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PRICE: Mali’s presidential election
An imperfect but inclusive test for democracy
Question of the Day
By U.S. standards, there are few free, fair and transparent elections in Africa. Candidates' cries of foul play often mar the election process. If every request to postpone an election were accepted, there wouldn't be any held.
The first round of Mali's presidential election is scheduled for Sunday, with a second-round runoff Aug. 11 if no candidate garners more than 50 percent of the vote. The campaign officially kicked off July 7 with a field of 28 candidates, reaching out to voters across the country.
Tiebile Drame, a former foreign minister, has withdrawn. He petitioned Mali's Constitutional Court to postpone the election, claiming everyone would not be able to participate in the process because fairness for voters was not in place. He said "the deeply divided country was not ready to run a credible election" and that election law had been violated because no voter lists were available in the northern town of Kidal by the June 25 deadline.
Mr. Drame was the chief negotiator between the Malian government and the National Movement for the Liberation of Azawad (MNLA), which led to the signing of a peace accord June 18 in neighboring Burkina Faso. The agreement allowed the Malian military and government administrators to return to Kidal to prepare for the inclusive elections.
Securing Kidal has become difficult because of the ongoing skirmishes between Malian soldiers and the Tuareg separatists. There is growing concern that the unrest might interfere with the July elections in that part of the country.
In January, French-led military forces liberated several northern towns, including Kidal, the MNLA stronghold. The group refused access to the Malian military and government leaders, which was a stumbling block that affected thousands of potential voters. The brokered peace agreement has freed up the election process.
Mr. Drame was upset with French Foreign Minister Laurent Fabius, who he said had become "the director of elections in Mali" for pressing government leaders to follow through with the scheduled elections. France long stated that it wanted to draw down its troops, but agreed to stay until after the elections. A minimal force of 1,000 soldiers would remain by the end of the year, along with 12,000 U.N. peacekeepers. By then, trained and newly equipped Malian soldiers should be able to provide a secure environment for the government.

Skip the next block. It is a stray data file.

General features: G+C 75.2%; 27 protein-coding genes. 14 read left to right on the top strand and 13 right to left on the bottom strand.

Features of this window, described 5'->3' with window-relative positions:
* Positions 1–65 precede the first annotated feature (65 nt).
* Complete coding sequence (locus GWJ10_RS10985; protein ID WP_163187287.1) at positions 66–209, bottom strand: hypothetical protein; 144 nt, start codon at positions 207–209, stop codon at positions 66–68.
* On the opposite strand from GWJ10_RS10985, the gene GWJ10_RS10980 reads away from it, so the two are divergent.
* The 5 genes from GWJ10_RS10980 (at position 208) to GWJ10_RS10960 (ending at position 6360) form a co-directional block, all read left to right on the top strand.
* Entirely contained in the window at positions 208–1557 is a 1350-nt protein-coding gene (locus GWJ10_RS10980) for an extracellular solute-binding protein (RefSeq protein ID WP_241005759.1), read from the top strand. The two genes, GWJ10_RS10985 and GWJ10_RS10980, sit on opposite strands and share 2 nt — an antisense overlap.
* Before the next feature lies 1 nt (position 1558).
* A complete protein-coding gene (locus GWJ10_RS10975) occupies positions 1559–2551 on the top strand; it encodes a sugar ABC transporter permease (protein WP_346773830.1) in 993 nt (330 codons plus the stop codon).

Mali had been struggling with Islamist extremist groups attempting to take control of the northern part of the country. In early January, the insurgents moved within 300 miles of Bamako, the capital. Interim President Dioncounda Traore called French President Francois Hollande asking for help to subdue the extremists. French troops soon liberated Mali's northern towns, although sporadic attacks by Islamists continue. The insurgents interfered with the election process until now, when more security has been established.
Officials still have obstacles to overcome to ensure a successful election, including the distribution of voter-identification cards and concerns over the rainy season, which could make roads impassable. In addition, Ramadan might affect voter turnout, and there are concerns about the thousands of Malian refugees in neighboring countries who might not be able to vote.
The Tuareg and Arab population in the 13 northern provinces surrounding Kidal also need to partake in the elections, even though there may be resentment toward the former government insiders who are candidates — which could lead to a boycott.
Mr. Drame had asked that the elections be postponed to ensure a higher voter turnout for the legitimacy of a newly elected president. Voter turnout in Mali historically has been about 40 percent. What is important is that the election process brings together the diverse ethnic population of Mali, even if the voter turnout is lower.
Marissa Samake yesterday sent me the latest polls by Jeune Afrique, which shows her husband in third place. In the email, she noted: "The campaign is going well, and we are spreading our reach into the different villages in Mali. There is a strong chance we will go into the second round."
The election polls indicate that of the five leaders, three have served as former ministers, part of the "old guard" — Racine Seydou Thiam and Niamkoro Yeah Samake, both new faces. The polls show Ibrahim Boubacar Keita with 23 percent, Mr. Thiam with 20 percent, Mr. Samake with 18 percent, Soumaila Cisse with 14 percent and Soumana Sacko with 10 percent. The remaining candidates, including Mr. Drame, lag with 1 percent to 5 percent each.
Mr. Samake noted several weeks ago that the ethnic tensions have subsided and that adequate security was in place for campaigning around the country, to reach out to the voters. He thinks turnout on election day will be representative of all civil society.
The peace accord signed in June has eased ethnic tensions in the country. Now, Mali needs a fresh start with leadership that can unify the country — with no legacy of the prior corrupt governments. Especially because the MNLA separatists mistrust previous administrations, a new face can make a difference with the various ethnic factions — to bring all Malians together under the same tent.
John Price is a former U.S. ambassador to Comoros, Mauritius and the Seychelles Islands. He currently serves as a resident scholar at the University of Utah's Hinckley Institute of Politics.
© Copyright 2014 The Washington Times, LLC. Click here for reprint permission.
About the Author
- PRICE: U.S. Embassies — the first line of defense
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